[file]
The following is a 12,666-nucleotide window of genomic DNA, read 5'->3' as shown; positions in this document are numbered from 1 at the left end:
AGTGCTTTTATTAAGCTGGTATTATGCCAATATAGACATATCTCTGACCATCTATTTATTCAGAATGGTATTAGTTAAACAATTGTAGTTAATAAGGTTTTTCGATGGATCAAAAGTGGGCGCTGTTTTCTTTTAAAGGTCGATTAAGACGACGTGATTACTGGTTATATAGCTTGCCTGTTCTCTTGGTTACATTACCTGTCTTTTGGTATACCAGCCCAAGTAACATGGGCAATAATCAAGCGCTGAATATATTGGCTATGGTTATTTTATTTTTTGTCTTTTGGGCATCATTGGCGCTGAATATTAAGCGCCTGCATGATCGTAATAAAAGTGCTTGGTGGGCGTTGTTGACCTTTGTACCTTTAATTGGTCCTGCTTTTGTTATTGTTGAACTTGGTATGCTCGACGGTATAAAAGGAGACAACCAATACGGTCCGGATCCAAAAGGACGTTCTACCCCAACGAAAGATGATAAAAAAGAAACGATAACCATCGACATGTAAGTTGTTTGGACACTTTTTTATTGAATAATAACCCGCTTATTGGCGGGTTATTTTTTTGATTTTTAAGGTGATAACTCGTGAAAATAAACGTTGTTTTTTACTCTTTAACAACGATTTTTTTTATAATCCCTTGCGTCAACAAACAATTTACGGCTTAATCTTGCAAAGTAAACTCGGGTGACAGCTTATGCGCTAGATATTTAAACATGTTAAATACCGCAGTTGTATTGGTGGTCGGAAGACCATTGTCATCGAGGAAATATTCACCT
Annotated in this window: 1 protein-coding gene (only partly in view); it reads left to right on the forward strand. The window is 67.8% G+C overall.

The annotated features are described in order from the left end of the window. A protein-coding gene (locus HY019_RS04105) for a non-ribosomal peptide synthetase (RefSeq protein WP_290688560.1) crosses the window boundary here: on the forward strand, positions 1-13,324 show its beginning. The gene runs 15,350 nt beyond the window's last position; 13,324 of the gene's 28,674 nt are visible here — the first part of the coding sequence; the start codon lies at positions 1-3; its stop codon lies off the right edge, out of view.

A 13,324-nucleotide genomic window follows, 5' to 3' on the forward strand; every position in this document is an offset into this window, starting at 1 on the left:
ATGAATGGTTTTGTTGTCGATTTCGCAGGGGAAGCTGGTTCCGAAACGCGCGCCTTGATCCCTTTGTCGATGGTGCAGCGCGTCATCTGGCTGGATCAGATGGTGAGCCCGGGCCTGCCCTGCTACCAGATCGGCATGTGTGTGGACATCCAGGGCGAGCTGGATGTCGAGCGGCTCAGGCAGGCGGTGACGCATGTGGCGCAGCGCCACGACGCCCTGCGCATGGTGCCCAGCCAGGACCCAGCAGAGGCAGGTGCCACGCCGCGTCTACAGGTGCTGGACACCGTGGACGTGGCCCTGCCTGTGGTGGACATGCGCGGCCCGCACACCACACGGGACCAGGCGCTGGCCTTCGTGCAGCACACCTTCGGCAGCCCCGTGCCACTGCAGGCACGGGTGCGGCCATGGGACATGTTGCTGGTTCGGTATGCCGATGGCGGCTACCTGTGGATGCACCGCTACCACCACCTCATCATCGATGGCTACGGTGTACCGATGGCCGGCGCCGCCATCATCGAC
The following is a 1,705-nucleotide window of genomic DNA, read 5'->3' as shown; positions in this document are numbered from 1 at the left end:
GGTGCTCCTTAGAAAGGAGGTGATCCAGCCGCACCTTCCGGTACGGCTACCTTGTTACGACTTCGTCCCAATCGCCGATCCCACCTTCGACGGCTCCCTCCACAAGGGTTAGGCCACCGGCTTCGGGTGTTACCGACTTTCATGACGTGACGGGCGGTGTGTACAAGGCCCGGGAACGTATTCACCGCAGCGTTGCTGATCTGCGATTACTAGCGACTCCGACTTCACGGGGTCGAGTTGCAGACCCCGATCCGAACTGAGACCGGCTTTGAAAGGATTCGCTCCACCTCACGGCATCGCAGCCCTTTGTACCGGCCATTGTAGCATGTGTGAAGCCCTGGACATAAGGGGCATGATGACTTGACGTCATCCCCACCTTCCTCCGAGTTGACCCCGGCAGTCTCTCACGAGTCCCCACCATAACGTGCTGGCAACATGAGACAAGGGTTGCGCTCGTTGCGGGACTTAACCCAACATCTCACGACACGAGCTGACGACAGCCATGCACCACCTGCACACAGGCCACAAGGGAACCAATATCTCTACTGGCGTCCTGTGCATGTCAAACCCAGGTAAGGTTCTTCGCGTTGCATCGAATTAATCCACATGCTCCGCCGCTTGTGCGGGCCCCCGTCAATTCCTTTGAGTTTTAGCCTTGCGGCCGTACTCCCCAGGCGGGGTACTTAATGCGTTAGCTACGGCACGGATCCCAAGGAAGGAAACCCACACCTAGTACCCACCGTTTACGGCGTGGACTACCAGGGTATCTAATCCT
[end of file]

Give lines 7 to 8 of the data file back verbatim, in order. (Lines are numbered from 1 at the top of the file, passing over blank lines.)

The following is a 1,705-nucleotide window of genomic DNA, read 5'->3' as shown; positions in this document are numbered from 1 at the left end:
GGTGCTCCTTAGAAAGGAGGTGATCCAGCCGCACCTTCCGGTACGGCTACCTTGTTACGACTTCGTCCCAATCGCCGATCCCACCTTCGACGGCTCCCTCCACAAGGGTTAGGCCACCGGCTTCGGGTGTTACCGACTTTCATGACGTGACGGGCGGTGTGTACAAGGCCCGGGAACGTATTCACCGCAGCGTTGCTGATCTGCGATTACTAGCGACTCCGACTTCACGGGGTCGAGTTGCAGACCCCGATCCGAACTGAGACCGGCTTTGAAAGGATTCGCTCCACCTCACGGCATCGCAGCCCTTTGTACCGGCCATTGTAGCATGTGTGAAGCCCTGGACATAAGGGGCATGATGACTTGACGTCATCCCCACCTTCCTCCGAGTTGACCCCGGCAGTCTCTCACGAGTCCCCACCATAACGTGCTGGCAACATGAGACAAGGGTTGCGCTCGTTGCGGGACTTAACCCAACATCTCACGACACGAGCTGACGACAGCCATGCACCACCTGCACACAGGCCACAAGGGAACCAATATCTCTACTGGCGTCCTGTGCATGTCAAACCCAGGTAAGGTTCTTCGCGTTGCATCGAATTAATCCACATGCTCCGCCGCTTGTGCGGGCCCCCGTCAATTCCTTTGAGTTTTAGCCTTGCGGCCGTACTCCCCAGGCGGGGTACTTAATGCGTTAGCTACGGCACGGATCCCAAGGAAGGAAACCCACACCTAGTACCCACCGTTTACGGCGTGGACTACCAGGGTATCTAATCCT